Xbox Two And PlayStation 5 Rumored For 2018 Release With 4K Support
John Williamson / 7 years ago
The Xbox One and PlayStation 4 are already struggling to keep pace with the demands of modern, graphically intense titles. As a result, the Xbox One’s resolution can drop to an absurd 720P and the PlayStation 4 often dips below the magical 1080P figure. Additionally, it’s ridiculous that the current consoles cannot maintain 60 frames-per-second at 1080P. In many cases, games can drop to the 25 frames-per-second mark and make for a terrible experience. So why are the consoles so weak? It’s mainly due to financial reasons as both companies opted for weaker hardware to reduce losses when selling the hardware. Unlike many other console generations, the Xbox One and PlayStation were already dated on launch compared to mid-range PCs.
In 2015, the consoles and especially the Xbox One can be beaten by a budget system, which doesn’t make them an attractive proposition. Clearly, the last console generation was extremely long and an anomaly in the gaming industry. However, consumers see consoles as an investment and expect a good lifespan throughout each generation. According to Valuewalk, AMD is preparing for the next line-up of consoles and producing chips which offer a huge performance boost. Also, both manufacturers are targeting the 4K market and expect 4K gaming to become the next major standard. I’m a little skeptical about this as the graphical horsepower required to run games at 4K is staggering, and even a GTX 980 Ti cannot run games at 4K while opting for maximum settings. On the other hand, consoles usually utilize more modest presets and 2018 is still some time off.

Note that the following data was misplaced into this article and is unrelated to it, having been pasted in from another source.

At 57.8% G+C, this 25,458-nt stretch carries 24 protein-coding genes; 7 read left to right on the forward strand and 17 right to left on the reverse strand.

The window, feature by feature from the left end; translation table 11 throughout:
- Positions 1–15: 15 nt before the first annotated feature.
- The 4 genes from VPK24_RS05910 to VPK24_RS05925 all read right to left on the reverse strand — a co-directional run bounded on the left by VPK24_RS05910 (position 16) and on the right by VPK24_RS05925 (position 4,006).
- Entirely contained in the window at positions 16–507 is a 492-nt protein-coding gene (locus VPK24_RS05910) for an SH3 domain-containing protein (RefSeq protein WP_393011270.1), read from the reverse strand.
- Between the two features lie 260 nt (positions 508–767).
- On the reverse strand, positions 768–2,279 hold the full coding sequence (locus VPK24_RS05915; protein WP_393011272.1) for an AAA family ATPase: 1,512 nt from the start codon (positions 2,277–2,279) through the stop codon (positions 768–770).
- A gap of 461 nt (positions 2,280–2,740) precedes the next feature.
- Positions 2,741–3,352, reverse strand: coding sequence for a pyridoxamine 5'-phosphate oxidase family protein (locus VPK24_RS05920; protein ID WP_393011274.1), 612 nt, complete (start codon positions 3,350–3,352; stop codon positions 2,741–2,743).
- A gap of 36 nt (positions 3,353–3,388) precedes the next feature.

Reports have suggested that the Xbox One and PlayStation 4’s replacement models could arrive as early as 2018. If true, this is astonishing given the lack of major exclusives on the current consoles. While there’s a few notable exceptions like Bloodborne and Halo 5, it’s nothing compared to the previous generation. On another note, the next console line-up will certainly be based on the X86 platform which makes backwards compatibility quite easy. Perhaps, this will give the incentive to push the consoles out so early, and almost justify the short lifespan.
Whatever the case, this is a intriguing situation, and I do think the reports have some validity. The Xbox One and PlayStation 4 are simply not powerful enough nor are there a large selection of exclusives to showcase gameplay over visuals. Even though the console sales figures are impressive, both manufacturers have to compete with mobile, and devices like the NVIDIA Android TV. In all likelihood, a 2019 release would make more sense, but I strongly believe launching the consoles too soon will create a massive backlash.